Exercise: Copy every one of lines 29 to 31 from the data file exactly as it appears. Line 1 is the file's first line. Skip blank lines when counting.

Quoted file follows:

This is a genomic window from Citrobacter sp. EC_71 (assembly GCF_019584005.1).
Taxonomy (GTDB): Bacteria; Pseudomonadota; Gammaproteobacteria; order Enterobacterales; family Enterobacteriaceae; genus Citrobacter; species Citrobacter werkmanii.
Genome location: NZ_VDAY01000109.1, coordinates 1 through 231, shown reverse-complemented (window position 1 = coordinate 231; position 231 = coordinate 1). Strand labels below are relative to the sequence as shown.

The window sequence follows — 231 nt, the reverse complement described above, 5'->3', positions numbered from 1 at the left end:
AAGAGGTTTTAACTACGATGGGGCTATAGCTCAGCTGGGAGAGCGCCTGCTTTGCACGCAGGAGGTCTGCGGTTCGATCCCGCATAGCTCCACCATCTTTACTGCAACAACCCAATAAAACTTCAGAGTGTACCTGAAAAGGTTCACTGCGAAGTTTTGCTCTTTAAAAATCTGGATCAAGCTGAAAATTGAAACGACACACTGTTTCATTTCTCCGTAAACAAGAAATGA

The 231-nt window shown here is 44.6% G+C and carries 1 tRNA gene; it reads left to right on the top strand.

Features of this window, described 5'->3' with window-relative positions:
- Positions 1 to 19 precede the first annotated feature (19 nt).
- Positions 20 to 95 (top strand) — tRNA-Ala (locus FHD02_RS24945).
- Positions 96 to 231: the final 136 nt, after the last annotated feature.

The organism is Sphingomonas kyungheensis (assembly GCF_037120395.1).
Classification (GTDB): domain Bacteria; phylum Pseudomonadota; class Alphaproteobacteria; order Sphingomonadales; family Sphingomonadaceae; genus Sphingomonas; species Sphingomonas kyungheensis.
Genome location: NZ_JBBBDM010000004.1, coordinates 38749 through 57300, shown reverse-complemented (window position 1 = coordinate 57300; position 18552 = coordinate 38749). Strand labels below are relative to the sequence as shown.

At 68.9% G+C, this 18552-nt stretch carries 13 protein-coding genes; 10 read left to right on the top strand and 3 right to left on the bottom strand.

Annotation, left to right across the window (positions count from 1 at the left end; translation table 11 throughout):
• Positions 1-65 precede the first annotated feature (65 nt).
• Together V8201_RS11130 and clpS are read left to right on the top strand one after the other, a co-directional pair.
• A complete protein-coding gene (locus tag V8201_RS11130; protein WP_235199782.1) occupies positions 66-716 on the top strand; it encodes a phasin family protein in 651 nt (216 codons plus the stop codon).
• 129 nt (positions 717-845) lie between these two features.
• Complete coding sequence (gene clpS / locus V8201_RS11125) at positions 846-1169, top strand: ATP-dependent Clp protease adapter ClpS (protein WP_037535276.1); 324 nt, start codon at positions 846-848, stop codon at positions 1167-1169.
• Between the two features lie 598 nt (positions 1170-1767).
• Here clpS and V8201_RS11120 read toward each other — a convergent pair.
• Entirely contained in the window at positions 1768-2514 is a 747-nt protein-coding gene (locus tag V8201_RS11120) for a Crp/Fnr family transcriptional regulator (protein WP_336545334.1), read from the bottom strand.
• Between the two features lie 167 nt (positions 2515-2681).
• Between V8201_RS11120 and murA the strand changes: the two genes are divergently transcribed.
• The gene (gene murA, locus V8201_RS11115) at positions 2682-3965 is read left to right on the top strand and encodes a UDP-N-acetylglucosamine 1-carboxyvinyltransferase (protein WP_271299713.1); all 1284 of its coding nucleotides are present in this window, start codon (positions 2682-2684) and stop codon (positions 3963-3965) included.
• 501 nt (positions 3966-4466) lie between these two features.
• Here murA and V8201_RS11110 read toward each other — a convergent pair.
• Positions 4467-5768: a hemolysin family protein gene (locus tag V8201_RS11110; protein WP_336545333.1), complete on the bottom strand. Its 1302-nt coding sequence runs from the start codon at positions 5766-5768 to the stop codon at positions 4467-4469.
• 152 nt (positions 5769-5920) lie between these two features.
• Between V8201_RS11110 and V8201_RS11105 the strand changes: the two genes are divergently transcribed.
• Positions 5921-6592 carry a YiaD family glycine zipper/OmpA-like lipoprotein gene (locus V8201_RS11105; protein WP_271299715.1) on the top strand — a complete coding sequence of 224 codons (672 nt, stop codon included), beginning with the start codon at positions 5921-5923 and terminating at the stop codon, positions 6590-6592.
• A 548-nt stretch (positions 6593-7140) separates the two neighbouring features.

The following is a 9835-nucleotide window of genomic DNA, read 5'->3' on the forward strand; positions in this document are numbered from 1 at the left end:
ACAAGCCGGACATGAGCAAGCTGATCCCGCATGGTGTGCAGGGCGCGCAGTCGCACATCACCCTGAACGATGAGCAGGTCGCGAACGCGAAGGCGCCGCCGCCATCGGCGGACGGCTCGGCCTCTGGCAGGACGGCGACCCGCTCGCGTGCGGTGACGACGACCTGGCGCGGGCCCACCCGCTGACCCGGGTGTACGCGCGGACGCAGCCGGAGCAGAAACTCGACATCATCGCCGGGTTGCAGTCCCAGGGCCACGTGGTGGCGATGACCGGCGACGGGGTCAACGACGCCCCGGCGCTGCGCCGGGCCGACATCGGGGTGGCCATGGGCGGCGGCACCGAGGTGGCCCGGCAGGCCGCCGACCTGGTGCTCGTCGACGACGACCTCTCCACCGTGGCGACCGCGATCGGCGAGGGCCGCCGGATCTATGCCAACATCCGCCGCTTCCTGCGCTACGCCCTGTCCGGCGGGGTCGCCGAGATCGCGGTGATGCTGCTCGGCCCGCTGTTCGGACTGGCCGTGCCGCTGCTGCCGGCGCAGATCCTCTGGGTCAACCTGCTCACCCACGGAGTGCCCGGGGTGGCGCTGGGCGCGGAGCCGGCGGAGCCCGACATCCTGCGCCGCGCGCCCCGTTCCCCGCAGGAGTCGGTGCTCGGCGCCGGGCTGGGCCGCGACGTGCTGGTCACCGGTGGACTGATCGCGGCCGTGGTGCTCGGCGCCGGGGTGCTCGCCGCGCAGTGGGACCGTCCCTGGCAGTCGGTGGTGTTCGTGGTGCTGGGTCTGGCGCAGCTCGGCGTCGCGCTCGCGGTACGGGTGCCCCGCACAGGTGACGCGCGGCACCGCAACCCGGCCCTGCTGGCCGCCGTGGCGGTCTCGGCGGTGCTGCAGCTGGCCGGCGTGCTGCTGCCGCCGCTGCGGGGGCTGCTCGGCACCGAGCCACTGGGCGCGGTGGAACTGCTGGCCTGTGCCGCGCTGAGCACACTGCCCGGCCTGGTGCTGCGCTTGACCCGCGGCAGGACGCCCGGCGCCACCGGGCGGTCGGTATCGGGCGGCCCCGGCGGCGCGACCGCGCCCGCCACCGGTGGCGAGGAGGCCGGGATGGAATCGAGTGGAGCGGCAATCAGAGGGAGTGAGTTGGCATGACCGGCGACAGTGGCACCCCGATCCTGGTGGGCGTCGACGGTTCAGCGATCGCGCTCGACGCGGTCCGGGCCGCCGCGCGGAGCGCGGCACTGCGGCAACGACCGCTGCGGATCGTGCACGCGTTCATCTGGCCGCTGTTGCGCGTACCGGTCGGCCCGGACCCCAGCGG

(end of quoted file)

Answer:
• Positions 4467-5768: a hemolysin family protein gene (locus tag V8201_RS11110; protein WP_336545333.1), complete on the bottom strand. Its 1302-nt coding sequence runs from the start codon at positions 5766-5768 to the stop codon at positions 4467-4469.
• 152 nt (positions 5769-5920) lie between these two features.
• Between V8201_RS11110 and V8201_RS11105 the strand changes: the two genes are divergently transcribed.